Monday, December 21, 2009

The Diagonal Economy 5: The Power of Networks

It’s tempting at first to view the Diagonal Economy as fancy gloss on retreat into a more circumscribed social network.  This view, however, fails to capture the power and complexity of two critical but little understood theories of organization that promise to elegance and efficiency to the Diagonal Economy.  The first is really a set of theories and observations often described as “small worlds” theory.  The second is the much more ethereal notion of emergence—almost wholly a mystery to modern science, yet critical (we think) to such functions as consciousness and developmental microbiology.  Combined, these two concepts transform the Diagonal Economy from an inefficient and isolationist form of economic organization to a system that can provide superior coordination of production and information processing than is possible within our modern economy.  In this post, I’ll explore the importance of efficient coordination to the viability of the Diagonal Economy.  In the next two posts, I’ll address small worlds theory and emergence as applied to the Diagonal Economy. 

Simply put, this is the backbone of the Diagonal Economy—the theoretical structure that animates this theory, and that makes it a truly viable and implementable course for our future, as opposed to mere fantasy.  Personally, I find the intersection of the notion of the Diagonal Economy with these animating theories very exciting, which is why I’m devoting a separate post to both small worlds theory and emergence (yes, they are already written, and will appear the next two Mondays, respectively).  While I’ve addressed small worlds theory before, next week’s post will correct significant mistakes in my previous writing and provide a clear methodology and set of guiding principles for optimizing flat small worlds networks to be far more efficient than the currently prevailing small worlds gold standard.  Similarly, the application of emergence to the Diagonal Economy should be intriguing, as it is a field of science that controls phenomena as critical as consciousness and human development, but that we fundamentally don’t understand.

Today, however, my aim is to discuss the importance of efficiency and effectiveness of coordination of production and information processing.  Both of the next two posts, on small worlds optimization and emergence, provide tools to make the Diagonal Economy better at economic coordination and at information processing.  But why do we care about this?  Quite simply, this is what separates the Diagonal Economy from the simplistic alternative of merely going “back to the land” or other isolationist or self-sufficiency theories as alternatives to our current system.  These simpler alternatives fail precisely because they cannot compete with the economic power of hierarchal structures—even accounting for energy descent and other factors that undercut hierarchies.  From food production to manufacturing and knowledge industries, even oppressive and poorly-functioning hierarchies will out-perform isolated self-sufficiency.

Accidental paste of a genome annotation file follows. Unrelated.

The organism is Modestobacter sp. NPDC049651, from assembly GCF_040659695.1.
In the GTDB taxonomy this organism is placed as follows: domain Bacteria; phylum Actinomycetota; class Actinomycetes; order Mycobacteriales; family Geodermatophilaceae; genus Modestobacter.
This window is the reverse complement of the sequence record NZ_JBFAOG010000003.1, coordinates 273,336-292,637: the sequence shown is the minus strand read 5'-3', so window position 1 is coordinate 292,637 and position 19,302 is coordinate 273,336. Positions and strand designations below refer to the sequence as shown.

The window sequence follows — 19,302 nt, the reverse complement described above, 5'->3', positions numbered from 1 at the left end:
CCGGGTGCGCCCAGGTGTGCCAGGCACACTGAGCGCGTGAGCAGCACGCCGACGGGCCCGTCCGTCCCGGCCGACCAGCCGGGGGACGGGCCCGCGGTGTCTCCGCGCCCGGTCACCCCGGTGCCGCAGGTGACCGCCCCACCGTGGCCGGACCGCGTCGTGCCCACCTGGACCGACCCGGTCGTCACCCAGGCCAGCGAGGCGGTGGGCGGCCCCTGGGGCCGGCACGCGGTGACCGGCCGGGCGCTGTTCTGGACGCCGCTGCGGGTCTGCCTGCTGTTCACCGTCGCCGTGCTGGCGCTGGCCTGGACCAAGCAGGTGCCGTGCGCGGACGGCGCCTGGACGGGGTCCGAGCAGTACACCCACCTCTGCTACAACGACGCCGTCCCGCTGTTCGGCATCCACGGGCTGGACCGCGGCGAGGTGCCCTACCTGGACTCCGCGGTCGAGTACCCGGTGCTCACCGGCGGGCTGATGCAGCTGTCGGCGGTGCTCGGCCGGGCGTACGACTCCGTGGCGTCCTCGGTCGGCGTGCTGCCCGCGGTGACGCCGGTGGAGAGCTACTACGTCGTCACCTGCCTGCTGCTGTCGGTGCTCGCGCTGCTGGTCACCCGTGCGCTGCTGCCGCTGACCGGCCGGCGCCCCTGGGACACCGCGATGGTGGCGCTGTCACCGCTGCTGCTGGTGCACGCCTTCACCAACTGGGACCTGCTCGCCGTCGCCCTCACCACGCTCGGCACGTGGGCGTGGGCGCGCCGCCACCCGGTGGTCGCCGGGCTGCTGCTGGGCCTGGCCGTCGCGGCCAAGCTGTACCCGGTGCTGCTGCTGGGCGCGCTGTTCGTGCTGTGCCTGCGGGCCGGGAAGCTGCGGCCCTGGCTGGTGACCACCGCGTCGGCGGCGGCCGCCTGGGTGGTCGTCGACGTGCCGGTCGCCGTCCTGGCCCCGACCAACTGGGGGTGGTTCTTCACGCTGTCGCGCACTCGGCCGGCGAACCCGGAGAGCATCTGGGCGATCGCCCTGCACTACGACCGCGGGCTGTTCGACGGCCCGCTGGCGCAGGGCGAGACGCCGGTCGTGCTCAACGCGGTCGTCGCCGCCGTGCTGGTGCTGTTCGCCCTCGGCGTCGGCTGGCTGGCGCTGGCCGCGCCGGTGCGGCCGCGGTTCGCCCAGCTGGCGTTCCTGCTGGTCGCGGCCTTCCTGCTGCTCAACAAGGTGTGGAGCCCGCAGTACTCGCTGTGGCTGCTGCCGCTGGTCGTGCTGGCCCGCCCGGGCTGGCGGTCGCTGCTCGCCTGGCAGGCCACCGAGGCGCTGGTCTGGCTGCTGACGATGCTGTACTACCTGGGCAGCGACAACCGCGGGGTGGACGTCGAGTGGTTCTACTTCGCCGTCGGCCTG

If these isolated nodes of self-sufficiency connect, communicate, and interact, then they will enjoy an improve position relative to hierarchal structures.  Especially in light of the massive challenges facing our civilization in the coming decades, and in light of our desire not merely to survive but to prosper and to build a better world than today, a vibrant alternative will require a superior mode of organization.  It will require a superior mode of coordinating complex economic production, communicating and processing information, of building a creative and elegantly simple culture.  It will need to do this without succumbing to the temptations of hierarchy, especially during times of crisis, by leveraging an organizing structure more powerful and efficient than hierarchy—even more powerful and efficient than current optimizations of hierarchies plus networks, hierarchies plus commons as seen in our current society (note, here, that while civilization has never been a pure hierarchy, our current system of hierarchy plus network is plainly not sufficiently free from the problems of hierarchy to escape the Problem of Growth).